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Oct 6th, 2014, 04:01 PM
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GERTIE, still with you. Glad you made your connection...
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Oct 7th, 2014, 06:24 AM
  #31  
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The plan on the islands was to have a relaxing time and do some catching up. We last got together in Corsica last year. So although there are plenty of activities on the islands, we took it very easy. It looks like tourism has taken over here, although by the end of Sept, the season was winding down. There are excursions to all the islands from Lipari which seems to be the main hub, plus there are ferries and hydrofoils too. We actually only booked a trip to Panarea and Stromboli which left at the civilised time of 12 noon and returned at around 9pm to give us time to see the lava flow by night. And spectacular it was too. Diana told us that in 40 years here she has only know this to happen 3 times. At the moment the volcano is closed to climbers as it is deemed too dangerous. But normally there are organised climbs with guides. Somewhere on this board there os a very good account of climbing Stromboli.
We contented ourselves with ambling along the quayside then striking inland following the Tsunami Evacuation Route which finally brought us out at Bar Ingrid. Where else?? Fortified with yogurt gelato and coffee we then moved on to Da Giovanni for some reviving pizza and glasses of red. No problem there either.
We finally poured ourselves back onto the boat and had 30 minutes or so watching the lava flow. Very dramatic, big chunks of molten rock plummeting down the side into the sea, glad we weren't any nearer. This was accompanied with a spectacular sunset and plumes of bright orange smoke billowing from the top. Stromboli obviously put on its best show for us. Not to be missed.
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Oct 7th, 2014, 06:43 AM
  #32  
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For the rest of the week we sat in bars consuming large G&Ts, had fish dinners, caught local buses to other parts of the island, had a day on the beach, though beaches on these islands tend to be black and gritty rather than golden and sandy. The sea was crystal clear and people were swimming from the boat. Not us Old Dears though. We had intended to swim but a cool wind got up and that with the black grit and pebbles sent us cowering into the nearest gin shop.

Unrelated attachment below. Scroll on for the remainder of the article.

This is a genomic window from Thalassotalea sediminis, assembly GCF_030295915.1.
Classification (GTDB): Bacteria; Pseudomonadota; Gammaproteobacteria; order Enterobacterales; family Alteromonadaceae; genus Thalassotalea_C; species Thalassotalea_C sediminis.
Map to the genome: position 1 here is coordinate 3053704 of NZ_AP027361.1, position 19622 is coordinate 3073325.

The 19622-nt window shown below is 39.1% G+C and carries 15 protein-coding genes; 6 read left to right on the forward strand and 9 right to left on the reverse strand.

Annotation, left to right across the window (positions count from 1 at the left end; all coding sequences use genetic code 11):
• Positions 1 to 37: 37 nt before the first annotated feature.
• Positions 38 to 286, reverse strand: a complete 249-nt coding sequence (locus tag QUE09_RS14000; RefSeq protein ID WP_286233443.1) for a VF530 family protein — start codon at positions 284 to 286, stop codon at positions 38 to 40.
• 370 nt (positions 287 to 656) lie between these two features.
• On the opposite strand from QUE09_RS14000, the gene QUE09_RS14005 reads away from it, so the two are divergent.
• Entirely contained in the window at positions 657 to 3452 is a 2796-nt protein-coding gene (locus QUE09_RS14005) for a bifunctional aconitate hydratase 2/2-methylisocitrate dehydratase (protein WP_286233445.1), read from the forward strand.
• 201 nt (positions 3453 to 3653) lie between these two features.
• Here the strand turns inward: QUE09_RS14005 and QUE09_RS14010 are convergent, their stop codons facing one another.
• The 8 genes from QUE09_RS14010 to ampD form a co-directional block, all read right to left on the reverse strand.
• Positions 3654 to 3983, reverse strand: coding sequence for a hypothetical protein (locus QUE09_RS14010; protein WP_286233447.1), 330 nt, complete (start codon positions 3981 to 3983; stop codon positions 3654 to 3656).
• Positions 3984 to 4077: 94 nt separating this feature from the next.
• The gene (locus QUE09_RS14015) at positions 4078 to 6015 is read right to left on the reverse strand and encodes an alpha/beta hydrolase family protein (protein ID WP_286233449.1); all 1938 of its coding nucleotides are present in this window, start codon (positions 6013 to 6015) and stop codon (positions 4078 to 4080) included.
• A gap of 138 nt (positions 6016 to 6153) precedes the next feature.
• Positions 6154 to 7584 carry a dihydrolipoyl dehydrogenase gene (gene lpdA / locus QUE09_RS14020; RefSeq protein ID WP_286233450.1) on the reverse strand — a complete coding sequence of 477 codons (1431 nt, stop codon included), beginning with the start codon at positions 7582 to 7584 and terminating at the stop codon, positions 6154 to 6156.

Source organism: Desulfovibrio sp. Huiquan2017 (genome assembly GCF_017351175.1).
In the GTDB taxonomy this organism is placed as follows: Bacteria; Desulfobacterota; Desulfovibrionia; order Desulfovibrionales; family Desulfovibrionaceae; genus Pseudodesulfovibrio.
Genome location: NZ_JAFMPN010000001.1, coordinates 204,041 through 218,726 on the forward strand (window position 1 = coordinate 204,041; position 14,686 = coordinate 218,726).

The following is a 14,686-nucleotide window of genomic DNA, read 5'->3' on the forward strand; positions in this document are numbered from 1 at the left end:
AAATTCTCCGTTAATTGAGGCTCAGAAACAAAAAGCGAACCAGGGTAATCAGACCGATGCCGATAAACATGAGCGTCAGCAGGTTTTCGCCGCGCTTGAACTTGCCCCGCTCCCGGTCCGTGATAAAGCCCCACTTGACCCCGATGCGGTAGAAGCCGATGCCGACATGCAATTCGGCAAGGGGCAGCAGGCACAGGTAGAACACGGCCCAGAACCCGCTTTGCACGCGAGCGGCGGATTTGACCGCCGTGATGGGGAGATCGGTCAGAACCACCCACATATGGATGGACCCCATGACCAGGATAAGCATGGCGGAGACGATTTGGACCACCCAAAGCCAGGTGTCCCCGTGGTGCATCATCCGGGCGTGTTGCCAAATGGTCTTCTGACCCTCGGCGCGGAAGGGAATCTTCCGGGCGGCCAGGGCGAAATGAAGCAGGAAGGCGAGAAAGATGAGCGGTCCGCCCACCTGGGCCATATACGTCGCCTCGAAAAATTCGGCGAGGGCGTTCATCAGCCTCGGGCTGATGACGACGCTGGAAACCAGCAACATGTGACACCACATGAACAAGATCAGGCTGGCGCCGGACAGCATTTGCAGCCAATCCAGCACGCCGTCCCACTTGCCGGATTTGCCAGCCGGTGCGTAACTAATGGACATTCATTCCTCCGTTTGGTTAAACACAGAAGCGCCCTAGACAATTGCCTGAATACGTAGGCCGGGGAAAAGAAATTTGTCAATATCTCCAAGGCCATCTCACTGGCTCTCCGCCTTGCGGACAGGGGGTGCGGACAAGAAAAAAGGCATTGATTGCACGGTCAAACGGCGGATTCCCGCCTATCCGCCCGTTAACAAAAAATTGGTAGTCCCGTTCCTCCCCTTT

There is an imposing castle on the highest point of Lipari with several churches (the Cathedral has an interesting Norman Cloister ) and a good museum covering history and geology of the area. Beware that it closes at 1.30pm sharp : we could have done with more time there.

Fellow tourists provided endless hours of amusement. I am sure there is a big promotion of the Aeolian Islands in Germany. There were so many serious German groups all decked out in hiking gear with backpacks, poles, boots, probably compasses and whistles too. Not sure where they did all this intensive hiking what with the volcano being closed. We wondered if they hiked to the nearest pizza shop like we did! We had to be careful in the evening to choose a restaurant without a group in to be sure of getting served at all. Lots of fish places, pizza and pasta and so on. Diana furnished us with a list of places she recommended and we worked our way through them as the week progressed. Cups of tea every day on the roof terrace too, courtesy of the kettle in our room. Very hot up there, had to be careful. And by now it was October.
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Oct 7th, 2014, 10:00 AM
  #33  
 
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mmm - Strombolli - interesting.

I've been wondering how to "sell" Sicily to DH and you might just have given me a way, Gertie.

thanks.

do you have a link to Diana's B&B? - sounds like our sort of place.